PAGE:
Government of South Africa Moves to Protect Consumers and Assist Over-Indebted Households

Date Published 12/12/2013
Author Marja Hoek-Smit
Country South Africa

Government of South Africa Moves to Protect Consumers and Assist Over-Indebted Households


The Cabinet of the Government of South Africa authorized the Ministers of Finance, and Trade and Industry to take measures to assist over-indebted households and prevent them from becoming over-indebted in future.

The level of household indebtedness in South Africa has risen to 76 per cent of disposable income in June 2013 compared to 50 per cent in 2003. The number of customers in arrears for more than three months or more is 4.2 million out of 20 million credit-active customers. 

Government is putting in place an immediate set of comprehensive steps necessary to deal with the problem of present and future household over-indebtedness as follows:

  • Setting clear affordability criteria that all retail lenders have to adhere to and clearly defining a “reckless” loan, thus enhancing reckless lending controls under the National Credit Act.
  • Ensuring the provision of credit is not only affordable but suitable. For example it is clearly inappropriate to promote a short-term (30 day) loan as being suitable for supporting borrowing over longer periods.
  • Reviewing the pricing caps under the National Credit Act to ensure that current levels of caps are appropriate, especially for pay-day loans where rates are excessive.
  • Strengthening regulatory monitoring, supervision and enforcement to ensure the shutting down of unregistered credit providers and full compliance of registered credit providers.
  • Reviewing the regulatory framework for credit insurance policies that are sold with, or linked to, credit.
  • Setting norms and standards for access to the payment system, including for debit orders. Persistent reckless lenders should be denied access to the payments system.
  • Setting norms and standards for emolument attachment and garnishee orders issued for credit.
  • Extending and strengthening the debt collection law to apply to legal firms. Regulating credit-linked deductions allowed on employer payroll systems.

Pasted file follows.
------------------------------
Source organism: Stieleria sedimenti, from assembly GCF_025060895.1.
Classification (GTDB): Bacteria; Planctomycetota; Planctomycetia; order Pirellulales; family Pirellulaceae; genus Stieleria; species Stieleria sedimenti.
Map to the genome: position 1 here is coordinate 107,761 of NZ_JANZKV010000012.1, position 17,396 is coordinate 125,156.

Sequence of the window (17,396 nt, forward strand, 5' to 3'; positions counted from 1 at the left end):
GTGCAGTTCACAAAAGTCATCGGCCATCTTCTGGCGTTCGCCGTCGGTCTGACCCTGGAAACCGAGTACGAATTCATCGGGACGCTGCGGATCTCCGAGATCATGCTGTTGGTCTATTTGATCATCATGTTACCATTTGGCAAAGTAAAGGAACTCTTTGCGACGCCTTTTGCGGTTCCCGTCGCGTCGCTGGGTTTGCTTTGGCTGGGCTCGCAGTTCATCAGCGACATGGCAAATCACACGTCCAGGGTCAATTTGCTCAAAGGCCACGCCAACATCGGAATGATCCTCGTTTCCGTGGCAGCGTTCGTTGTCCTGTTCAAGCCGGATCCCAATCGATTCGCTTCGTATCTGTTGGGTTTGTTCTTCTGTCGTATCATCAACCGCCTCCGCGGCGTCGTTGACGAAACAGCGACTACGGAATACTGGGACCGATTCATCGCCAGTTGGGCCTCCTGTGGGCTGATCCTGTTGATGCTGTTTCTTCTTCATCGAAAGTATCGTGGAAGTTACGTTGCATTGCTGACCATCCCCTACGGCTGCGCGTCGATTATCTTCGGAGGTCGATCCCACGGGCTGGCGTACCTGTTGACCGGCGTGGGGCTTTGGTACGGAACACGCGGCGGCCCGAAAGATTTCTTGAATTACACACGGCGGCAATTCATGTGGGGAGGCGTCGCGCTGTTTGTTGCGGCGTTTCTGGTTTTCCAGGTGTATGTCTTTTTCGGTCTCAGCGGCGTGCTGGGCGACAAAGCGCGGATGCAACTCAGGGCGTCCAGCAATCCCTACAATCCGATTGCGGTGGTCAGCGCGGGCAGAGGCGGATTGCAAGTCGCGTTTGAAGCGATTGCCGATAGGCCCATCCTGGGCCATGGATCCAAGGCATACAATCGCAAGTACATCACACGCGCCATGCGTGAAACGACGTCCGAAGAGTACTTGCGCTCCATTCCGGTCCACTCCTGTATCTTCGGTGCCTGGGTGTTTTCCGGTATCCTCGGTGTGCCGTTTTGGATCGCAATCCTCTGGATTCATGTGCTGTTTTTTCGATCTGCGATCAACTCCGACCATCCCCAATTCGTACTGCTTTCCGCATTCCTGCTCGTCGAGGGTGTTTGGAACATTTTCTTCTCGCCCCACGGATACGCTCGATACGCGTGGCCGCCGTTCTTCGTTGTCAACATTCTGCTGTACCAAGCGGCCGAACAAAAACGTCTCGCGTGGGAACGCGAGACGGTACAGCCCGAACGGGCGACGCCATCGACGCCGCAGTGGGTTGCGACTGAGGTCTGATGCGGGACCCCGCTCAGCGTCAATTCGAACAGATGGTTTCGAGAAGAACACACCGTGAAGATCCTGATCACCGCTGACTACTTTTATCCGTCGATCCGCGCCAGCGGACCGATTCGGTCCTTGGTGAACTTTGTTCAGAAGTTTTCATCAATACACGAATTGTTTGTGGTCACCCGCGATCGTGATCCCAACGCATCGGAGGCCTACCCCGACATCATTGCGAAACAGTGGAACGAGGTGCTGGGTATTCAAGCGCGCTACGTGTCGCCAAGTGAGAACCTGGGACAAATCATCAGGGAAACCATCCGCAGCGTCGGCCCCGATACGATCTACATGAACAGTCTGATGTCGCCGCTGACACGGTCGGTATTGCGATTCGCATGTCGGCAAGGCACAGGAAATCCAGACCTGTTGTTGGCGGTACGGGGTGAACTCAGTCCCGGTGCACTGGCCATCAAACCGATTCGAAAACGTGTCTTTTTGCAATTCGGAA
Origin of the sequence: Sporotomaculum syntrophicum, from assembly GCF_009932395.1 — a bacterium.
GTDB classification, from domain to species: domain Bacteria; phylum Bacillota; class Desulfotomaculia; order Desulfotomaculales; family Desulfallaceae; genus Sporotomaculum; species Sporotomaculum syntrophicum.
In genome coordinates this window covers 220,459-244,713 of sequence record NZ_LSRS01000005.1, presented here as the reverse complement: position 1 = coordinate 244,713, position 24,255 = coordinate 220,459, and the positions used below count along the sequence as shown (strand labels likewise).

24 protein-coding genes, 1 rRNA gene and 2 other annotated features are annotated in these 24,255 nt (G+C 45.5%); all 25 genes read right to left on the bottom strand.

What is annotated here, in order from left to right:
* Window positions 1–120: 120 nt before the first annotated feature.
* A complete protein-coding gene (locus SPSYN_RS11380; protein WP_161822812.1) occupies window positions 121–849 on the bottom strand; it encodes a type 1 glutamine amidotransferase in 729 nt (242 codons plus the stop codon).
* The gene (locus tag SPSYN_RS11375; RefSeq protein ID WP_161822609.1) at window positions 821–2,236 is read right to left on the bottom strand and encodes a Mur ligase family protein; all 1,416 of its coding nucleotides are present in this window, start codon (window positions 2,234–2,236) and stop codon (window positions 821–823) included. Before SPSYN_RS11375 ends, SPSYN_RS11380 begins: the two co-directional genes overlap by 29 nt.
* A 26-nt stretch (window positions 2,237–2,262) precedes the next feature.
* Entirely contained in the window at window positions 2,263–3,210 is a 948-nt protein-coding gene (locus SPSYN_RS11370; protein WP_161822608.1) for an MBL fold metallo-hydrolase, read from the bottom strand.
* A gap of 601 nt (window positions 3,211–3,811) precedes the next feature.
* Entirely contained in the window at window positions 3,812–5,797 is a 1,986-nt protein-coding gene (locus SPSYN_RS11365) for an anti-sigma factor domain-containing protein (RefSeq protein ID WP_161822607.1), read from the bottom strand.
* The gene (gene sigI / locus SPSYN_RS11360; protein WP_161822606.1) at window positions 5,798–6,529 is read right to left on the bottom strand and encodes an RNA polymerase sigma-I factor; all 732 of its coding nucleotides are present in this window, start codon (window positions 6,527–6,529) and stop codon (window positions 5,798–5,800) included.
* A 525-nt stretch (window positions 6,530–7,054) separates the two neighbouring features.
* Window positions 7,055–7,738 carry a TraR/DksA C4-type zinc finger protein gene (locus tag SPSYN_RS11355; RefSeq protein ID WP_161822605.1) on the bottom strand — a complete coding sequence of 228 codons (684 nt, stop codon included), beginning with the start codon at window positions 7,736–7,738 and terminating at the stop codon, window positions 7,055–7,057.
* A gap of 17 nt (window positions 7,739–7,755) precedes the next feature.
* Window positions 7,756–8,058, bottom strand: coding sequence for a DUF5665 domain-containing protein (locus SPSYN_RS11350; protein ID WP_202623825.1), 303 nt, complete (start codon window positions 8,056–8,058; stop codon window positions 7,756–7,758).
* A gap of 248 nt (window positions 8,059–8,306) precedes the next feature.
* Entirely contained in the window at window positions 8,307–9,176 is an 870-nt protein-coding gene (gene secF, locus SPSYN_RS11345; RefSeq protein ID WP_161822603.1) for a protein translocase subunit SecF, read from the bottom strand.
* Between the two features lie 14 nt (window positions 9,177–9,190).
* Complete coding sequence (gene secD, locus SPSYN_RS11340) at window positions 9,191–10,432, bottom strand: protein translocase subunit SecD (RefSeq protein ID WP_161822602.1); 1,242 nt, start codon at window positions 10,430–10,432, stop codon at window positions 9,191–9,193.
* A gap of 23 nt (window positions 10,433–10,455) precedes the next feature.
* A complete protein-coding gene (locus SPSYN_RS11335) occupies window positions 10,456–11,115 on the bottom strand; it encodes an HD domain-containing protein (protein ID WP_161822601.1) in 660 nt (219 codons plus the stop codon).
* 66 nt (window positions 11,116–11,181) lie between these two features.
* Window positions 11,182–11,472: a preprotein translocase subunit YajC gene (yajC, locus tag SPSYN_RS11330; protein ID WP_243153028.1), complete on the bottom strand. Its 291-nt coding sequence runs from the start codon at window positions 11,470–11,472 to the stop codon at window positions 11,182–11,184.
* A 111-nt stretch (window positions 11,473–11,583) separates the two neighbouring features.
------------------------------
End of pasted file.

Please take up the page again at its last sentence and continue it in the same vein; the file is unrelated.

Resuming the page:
• Investigating simpler and lower-cost insolvency arrangements for lower- and middle-income individual persons.
Government is considering assisting households that are already in the debt trap by:

  • Engaging with lenders and their industry associations to provide appropriate relief to qualifying distressed borrowers by reducing their installment burden, without additional cost to the borrower.
  • Enabling major lenders to provide voluntary debt relief measures to distressed borrowers without charge, in addition to the current debt counseling process, subject to compliance with the National Credit Act and Financial Advisory and Intermediary Services Act.
  • Engaging with current lenders to take steps to withdraw certain categories of existing emolument attachment orders for credit, and to use such orders for future credit only as a last resort and according to a robust code of conduct.
  • Regulating debt-collection firms, including legal firms, to ensure they do not indulge in unscrupulous debt-collection practices.
  • Encouraging employers to investigate the legitimacy of all emolument attachment or garnishee orders they may be enforcing against their employees (for purposes of credit not maintenance) and to write to credit providers to reduce or even remove all onerous orders. Public sector employers will be expected to lead by example and implement the above proposals early next year, as soon as guidelines for the public sector are published.  
For full news release, see here.

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